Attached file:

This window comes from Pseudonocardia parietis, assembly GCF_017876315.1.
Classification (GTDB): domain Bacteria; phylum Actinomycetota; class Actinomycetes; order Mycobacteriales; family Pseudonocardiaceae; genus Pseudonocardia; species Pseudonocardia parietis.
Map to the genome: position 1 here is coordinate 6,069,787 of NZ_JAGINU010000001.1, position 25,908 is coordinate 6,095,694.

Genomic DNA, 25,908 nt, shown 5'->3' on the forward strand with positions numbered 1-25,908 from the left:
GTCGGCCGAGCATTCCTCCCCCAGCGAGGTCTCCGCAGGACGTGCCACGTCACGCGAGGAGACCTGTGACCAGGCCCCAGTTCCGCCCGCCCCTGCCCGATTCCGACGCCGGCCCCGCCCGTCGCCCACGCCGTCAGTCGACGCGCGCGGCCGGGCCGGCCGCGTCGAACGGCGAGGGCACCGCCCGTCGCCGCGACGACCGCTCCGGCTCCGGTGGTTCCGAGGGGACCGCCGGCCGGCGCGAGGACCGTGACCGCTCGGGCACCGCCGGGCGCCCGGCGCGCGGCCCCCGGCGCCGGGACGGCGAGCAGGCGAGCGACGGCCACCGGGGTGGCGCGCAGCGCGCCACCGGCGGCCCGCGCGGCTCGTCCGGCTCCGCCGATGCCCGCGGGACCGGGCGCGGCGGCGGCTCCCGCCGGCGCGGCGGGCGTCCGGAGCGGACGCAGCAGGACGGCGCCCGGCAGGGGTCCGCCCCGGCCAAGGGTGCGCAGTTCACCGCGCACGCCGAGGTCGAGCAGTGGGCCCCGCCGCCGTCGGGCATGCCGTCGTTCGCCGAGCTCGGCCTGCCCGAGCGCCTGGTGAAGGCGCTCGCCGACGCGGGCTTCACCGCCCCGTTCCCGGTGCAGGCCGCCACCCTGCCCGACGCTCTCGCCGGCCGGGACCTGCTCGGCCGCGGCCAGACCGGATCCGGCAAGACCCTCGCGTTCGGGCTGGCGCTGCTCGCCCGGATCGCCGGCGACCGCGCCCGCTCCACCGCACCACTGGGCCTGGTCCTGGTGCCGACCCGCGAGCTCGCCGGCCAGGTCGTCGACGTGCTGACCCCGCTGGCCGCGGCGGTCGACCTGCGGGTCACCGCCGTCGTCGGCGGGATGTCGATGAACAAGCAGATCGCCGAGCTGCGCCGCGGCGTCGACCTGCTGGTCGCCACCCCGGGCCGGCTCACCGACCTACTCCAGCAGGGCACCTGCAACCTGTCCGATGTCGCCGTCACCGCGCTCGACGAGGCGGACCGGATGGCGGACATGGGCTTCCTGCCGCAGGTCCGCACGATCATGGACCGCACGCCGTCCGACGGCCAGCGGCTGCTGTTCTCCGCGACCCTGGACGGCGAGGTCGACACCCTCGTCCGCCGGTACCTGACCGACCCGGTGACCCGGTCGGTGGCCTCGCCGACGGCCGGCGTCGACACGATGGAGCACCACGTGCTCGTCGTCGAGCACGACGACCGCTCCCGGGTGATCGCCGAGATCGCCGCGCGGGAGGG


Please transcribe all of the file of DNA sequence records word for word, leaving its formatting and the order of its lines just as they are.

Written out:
This window comes from Pseudonocardia parietis, assembly GCF_017876315.1.
Classification (GTDB): domain Bacteria; phylum Actinomycetota; class Actinomycetes; order Mycobacteriales; family Pseudonocardiaceae; genus Pseudonocardia; species Pseudonocardia parietis.
Map to the genome: position 1 here is coordinate 6,069,787 of NZ_JAGINU010000001.1, position 25,908 is coordinate 6,095,694.

Genomic DNA, 25,908 nt, shown 5'->3' on the forward strand with positions numbered 1-25,908 from the left:
GTCGGCCGAGCATTCCTCCCCCAGCGAGGTCTCCGCAGGACGTGCCACGTCACGCGAGGAGACCTGTGACCAGGCCCCAGTTCCGCCCGCCCCTGCCCGATTCCGACGCCGGCCCCGCCCGTCGCCCACGCCGTCAGTCGACGCGCGCGGCCGGGCCGGCCGCGTCGAACGGCGAGGGCACCGCCCGTCGCCGCGACGACCGCTCCGGCTCCGGTGGTTCCGAGGGGACCGCCGGCCGGCGCGAGGACCGTGACCGCTCGGGCACCGCCGGGCGCCCGGCGCGCGGCCCCCGGCGCCGGGACGGCGAGCAGGCGAGCGACGGCCACCGGGGTGGCGCGCAGCGCGCCACCGGCGGCCCGCGCGGCTCGTCCGGCTCCGCCGATGCCCGCGGGACCGGGCGCGGCGGCGGCTCCCGCCGGCGCGGCGGGCGTCCGGAGCGGACGCAGCAGGACGGCGCCCGGCAGGGGTCCGCCCCGGCCAAGGGTGCGCAGTTCACCGCGCACGCCGAGGTCGAGCAGTGGGCCCCGCCGCCGTCGGGCATGCCGTCGTTCGCCGAGCTCGGCCTGCCCGAGCGCCTGGTGAAGGCGCTCGCCGACGCGGGCTTCACCGCCCCGTTCCCGGTGCAGGCCGCCACCCTGCCCGACGCTCTCGCCGGCCGGGACCTGCTCGGCCGCGGCCAGACCGGATCCGGCAAGACCCTCGCGTTCGGGCTGGCGCTGCTCGCCCGGATCGCCGGCGACCGCGCCCGCTCCACCGCACCACTGGGCCTGGTCCTGGTGCCGACCCGCGAGCTCGCCGGCCAGGTCGTCGACGTGCTGACCCCGCTGGCCGCGGCGGTCGACCTGCGGGTCACCGCCGTCGTCGGCGGGATGTCGATGAACAAGCAGATCGCCGAGCTGCGCCGCGGCGTCGACCTGCTGGTCGCCACCCCGGGCCGGCTCACCGACCTACTCCAGCAGGGCACCTGCAACCTGTCCGATGTCGCCGTCACCGCGCTCGACGAGGCGGACCGGATGGCGGACATGGGCTTCCTGCCGCAGGTCCGCACGATCATGGACCGCACGCCGTCCGACGGCCAGCGGCTGCTGTTCTCCGCGACCCTGGACGGCGAGGTCGACACCCTCGTCCGCCGGTACCTGACCGACCCGGTGACCCGGTCGGTGGCCTCGCCGACGGCCGGCGTCGACACGATGGAGCACCACGTGCTCGTCGTCGAGCACGACGACCGCTCCCGGGTGATCGCCGAGATCGCCGCGCGGGAGGG